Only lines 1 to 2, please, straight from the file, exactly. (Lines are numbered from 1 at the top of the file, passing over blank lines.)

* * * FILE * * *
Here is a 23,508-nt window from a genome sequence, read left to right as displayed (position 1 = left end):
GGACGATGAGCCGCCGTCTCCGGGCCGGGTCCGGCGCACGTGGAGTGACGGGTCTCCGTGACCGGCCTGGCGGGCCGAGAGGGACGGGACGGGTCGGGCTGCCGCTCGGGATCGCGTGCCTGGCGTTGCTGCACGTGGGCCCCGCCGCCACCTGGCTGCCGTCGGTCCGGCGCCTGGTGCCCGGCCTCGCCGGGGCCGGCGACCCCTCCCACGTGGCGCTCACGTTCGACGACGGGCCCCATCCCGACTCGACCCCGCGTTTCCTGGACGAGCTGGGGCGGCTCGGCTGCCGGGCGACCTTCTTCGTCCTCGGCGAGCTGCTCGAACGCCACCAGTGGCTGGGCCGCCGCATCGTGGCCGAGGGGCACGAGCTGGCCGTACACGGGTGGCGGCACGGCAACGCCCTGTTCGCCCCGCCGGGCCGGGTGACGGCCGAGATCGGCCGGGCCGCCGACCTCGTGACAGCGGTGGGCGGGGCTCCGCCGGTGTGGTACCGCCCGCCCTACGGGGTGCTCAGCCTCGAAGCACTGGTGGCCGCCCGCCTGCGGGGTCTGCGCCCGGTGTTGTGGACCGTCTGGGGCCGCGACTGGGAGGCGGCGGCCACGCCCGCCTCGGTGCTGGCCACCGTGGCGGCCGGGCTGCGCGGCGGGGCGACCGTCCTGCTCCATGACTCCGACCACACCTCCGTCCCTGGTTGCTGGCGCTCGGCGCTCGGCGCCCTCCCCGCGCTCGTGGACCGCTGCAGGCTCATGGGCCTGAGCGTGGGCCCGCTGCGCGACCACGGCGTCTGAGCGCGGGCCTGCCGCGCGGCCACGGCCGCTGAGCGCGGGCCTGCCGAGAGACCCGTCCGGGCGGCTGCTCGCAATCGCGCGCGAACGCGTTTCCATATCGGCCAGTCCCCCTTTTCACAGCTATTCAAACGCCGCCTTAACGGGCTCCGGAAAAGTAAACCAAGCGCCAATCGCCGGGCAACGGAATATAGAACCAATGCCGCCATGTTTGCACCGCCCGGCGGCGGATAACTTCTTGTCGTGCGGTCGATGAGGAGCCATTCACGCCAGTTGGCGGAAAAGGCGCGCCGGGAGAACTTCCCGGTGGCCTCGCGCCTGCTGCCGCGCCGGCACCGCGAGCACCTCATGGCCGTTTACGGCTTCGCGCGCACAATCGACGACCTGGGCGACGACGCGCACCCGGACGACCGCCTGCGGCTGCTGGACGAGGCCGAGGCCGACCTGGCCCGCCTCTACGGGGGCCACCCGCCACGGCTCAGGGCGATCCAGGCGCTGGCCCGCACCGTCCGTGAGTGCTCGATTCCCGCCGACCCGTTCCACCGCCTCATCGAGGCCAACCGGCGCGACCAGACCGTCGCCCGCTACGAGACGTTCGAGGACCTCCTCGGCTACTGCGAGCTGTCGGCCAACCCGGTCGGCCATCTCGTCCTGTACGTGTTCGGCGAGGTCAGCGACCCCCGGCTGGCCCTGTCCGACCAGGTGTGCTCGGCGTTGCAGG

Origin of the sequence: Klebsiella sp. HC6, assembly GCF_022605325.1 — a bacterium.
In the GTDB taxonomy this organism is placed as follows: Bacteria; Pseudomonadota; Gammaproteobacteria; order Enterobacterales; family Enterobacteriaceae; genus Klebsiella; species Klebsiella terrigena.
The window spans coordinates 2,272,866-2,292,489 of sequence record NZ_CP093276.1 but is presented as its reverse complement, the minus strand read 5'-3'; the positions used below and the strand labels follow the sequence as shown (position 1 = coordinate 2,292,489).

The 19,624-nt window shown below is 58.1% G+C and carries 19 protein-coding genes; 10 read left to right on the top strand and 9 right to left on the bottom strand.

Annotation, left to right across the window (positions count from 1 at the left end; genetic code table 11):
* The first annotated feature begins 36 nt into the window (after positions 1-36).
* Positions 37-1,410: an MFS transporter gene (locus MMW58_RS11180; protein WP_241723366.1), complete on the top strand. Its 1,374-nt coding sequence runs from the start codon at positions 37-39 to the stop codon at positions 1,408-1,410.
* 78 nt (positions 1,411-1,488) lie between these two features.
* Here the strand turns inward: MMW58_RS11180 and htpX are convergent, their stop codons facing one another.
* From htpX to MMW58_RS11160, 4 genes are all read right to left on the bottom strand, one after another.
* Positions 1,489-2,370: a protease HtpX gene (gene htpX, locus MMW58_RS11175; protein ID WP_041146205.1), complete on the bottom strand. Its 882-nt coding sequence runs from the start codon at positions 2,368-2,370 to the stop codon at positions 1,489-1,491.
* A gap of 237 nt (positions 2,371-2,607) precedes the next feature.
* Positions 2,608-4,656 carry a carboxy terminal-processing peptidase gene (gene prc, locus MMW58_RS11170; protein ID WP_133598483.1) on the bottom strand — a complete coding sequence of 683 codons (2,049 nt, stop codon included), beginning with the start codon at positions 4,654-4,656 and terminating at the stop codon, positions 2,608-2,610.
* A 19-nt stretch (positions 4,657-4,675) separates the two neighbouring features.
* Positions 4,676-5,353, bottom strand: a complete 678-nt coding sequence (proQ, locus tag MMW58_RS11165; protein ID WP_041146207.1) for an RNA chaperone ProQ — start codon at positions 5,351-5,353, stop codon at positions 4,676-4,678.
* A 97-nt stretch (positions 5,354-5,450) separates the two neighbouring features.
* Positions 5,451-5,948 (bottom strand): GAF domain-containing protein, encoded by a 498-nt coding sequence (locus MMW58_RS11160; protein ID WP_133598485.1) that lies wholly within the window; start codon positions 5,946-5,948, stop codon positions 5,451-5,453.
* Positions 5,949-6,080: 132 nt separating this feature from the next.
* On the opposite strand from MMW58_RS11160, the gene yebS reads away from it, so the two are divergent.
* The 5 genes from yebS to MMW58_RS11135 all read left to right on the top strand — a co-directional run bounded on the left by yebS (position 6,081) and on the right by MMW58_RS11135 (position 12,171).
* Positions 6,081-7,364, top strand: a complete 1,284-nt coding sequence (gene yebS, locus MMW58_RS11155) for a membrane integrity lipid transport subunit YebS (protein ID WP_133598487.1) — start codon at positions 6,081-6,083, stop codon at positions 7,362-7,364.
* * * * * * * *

Here is a 23,508-nt window from a genome sequence, read left to right as displayed (position 1 = left end):
GGACGATGAGCCGCCGTCTCCGGGCCGGGTCCGGCGCACGTGGAGTGACGGGTCTCCGTGACCGGCCTGGCGGGCCGAGAGGGACGGGACGGGTCGGGCTGCCGCTCGGGATCGCGTGCCTGGCGTTGCTGCACGTGGGCCCCGCCGCCACCTGGCTGCCGTCGGTCCGGCGCCTGGTGCCCGGCCTCGCCGGGGCCGGCGACCCCTCCCACGTGGCGCTCACGTTCGACGACGGGCCCCATCCCGACTCGACCCCGCGTTTCCTGGACGAGCTGGGGCGGCTCGGCTGCCGGGCGACCTTCTTCGTCCTCGGCGAGCTGCTCGAACGCCACCAGTGGCTGGGCCGCCGCATCGTGGCCGAGGGGCACGAGCTGGCCGTACACGGGTGGCGGCACGGCAACGCCCTGTTCGCCCCGCCGGGCCGGGTGACGGCCGAGATCGGCCGGGCCGCCGACCTCGTGACAGCGGTGGGCGGGGCTCCGCCGGTGTGGTACCGCCCGCCCTACGGGGTGCTCAGCCTCGAAGCACTGGTGGCCGCCCGCCTGCGGGGTCTGCGCCCGGTGTTGTGGACCGTCTGGGGCCGCGACTGGGAGGCGGCGGCCACGCCCGCCTCGGTGCTGGCCACCGTGGCGGCCGGGCTGCGCGGCGGGGCGACCGTCCTGCTCCATGACTCCGACCACACCTCCGTCCCTGGTTGCTGGCGCTCGGCGCTCGGCGCCCTCCCCGCGCTCGTGGACCGCTGCAGGCTCATGGGCCTGAGCGTGGGCCCGCTGCGCGACCACGGCGTCTGAGCGCGGGCCTGCCGCGCGGCCACGGCCGCTGAGCGCGGGCCTGCCGAGAGACCCGTCCGGGCGGCTGCTCGCAATCGCGCGCGAACGCGTTTCCATATCGGCCAGTCCCCCTTTTCACAGCTATTCAAACGCCGCCTTAACGGGCTCCGGAAAAGTAAACCAAGCGCCAATCGCCGGGCAACGGAATATAGAACCAATGCCGCCATGTTTGCACCGCCCGGCGGCGGATAACTTCTTGTCGTGCGGTCGATGAGGAGCCATTCACGCCAGTTGGCGGAAAAGGCGCGCCGGGAGAACTTCCCGGTGGCCTCGCGCCTGCTGCCGCGCCGGCACCGCGAGCACCTCATGGCCGTTTACGGCTTCGCGCGCACAATCGACGACCTGGGCGACGACGCGCACCCGGACGACCGCCTGCGGCTGCTGGACGAGGCCGAGGCCGACCTGGCCCGCCTCTACGGGGGCCACCCGCCACGGCTCAGGGCGATCCAGGCGCTGGCCCGCACCGTCCGTGAGTGCTCGATTCCCGCCGACCCGTTCCACCGCCTCATCGAGGCCAACCGGCGCGACCAGACCGTCGCCCGCTACGAGACGTTCGAGGACCTCCTCGGCTACTGCGAGCTGTCGGCCAACCCGGTCGGCCATCTCGTCCTGTACGTGTTCGGCGAGGTCAGCGACCCCCGGCTGGCCCTGTCCGACCAGGTGTGCTCGGCGTTGCAGG